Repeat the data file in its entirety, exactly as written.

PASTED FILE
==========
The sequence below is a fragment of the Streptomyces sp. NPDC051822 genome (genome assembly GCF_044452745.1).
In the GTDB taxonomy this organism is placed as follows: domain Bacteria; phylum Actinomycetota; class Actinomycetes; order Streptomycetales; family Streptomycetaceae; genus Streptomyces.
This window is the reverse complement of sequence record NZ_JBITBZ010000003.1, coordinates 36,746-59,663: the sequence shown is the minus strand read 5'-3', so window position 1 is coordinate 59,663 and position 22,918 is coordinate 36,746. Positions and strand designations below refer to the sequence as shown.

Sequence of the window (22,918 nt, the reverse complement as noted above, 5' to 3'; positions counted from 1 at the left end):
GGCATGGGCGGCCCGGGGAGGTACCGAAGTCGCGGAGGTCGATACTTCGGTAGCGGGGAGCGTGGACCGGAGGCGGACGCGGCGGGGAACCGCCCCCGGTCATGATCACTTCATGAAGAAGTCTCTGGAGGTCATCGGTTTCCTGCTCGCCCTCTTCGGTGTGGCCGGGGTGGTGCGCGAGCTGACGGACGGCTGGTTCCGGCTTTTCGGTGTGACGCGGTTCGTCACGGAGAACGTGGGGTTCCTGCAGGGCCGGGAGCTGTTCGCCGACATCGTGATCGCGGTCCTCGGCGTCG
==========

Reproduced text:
The sequence below is a fragment of the Streptomyces sp. NPDC051822 genome (genome assembly GCF_044452745.1).
In the GTDB taxonomy this organism is placed as follows: domain Bacteria; phylum Actinomycetota; class Actinomycetes; order Streptomycetales; family Streptomycetaceae; genus Streptomyces.
This window is the reverse complement of sequence record NZ_JBITBZ010000003.1, coordinates 36,746-59,663: the sequence shown is the minus strand read 5'-3', so window position 1 is coordinate 59,663 and position 22,918 is coordinate 36,746. Positions and strand designations below refer to the sequence as shown.

Sequence of the window (22,918 nt, the reverse complement as noted above, 5' to 3'; positions counted from 1 at the left end):
GGCATGGGCGGCCCGGGGAGGTACCGAAGTCGCGGAGGTCGATACTTCGGTAGCGGGGAGCGTGGACCGGAGGCGGACGCGGCGGGGAACCGCCCCCGGTCATGATCACTTCATGAAGAAGTCTCTGGAGGTCATCGGTTTCCTGCTCGCCCTCTTCGGTGTGGCCGGGGTGGTGCGCGAGCTGACGGACGGCTGGTTCCGGCTTTTCGGTGTGACGCGGTTCGTCACGGAGAACGTGGGGTTCCTGCAGGGCCGGGAGCTGTTCGCCGACATCGTGATCGCGGTCCTCGGCGTCG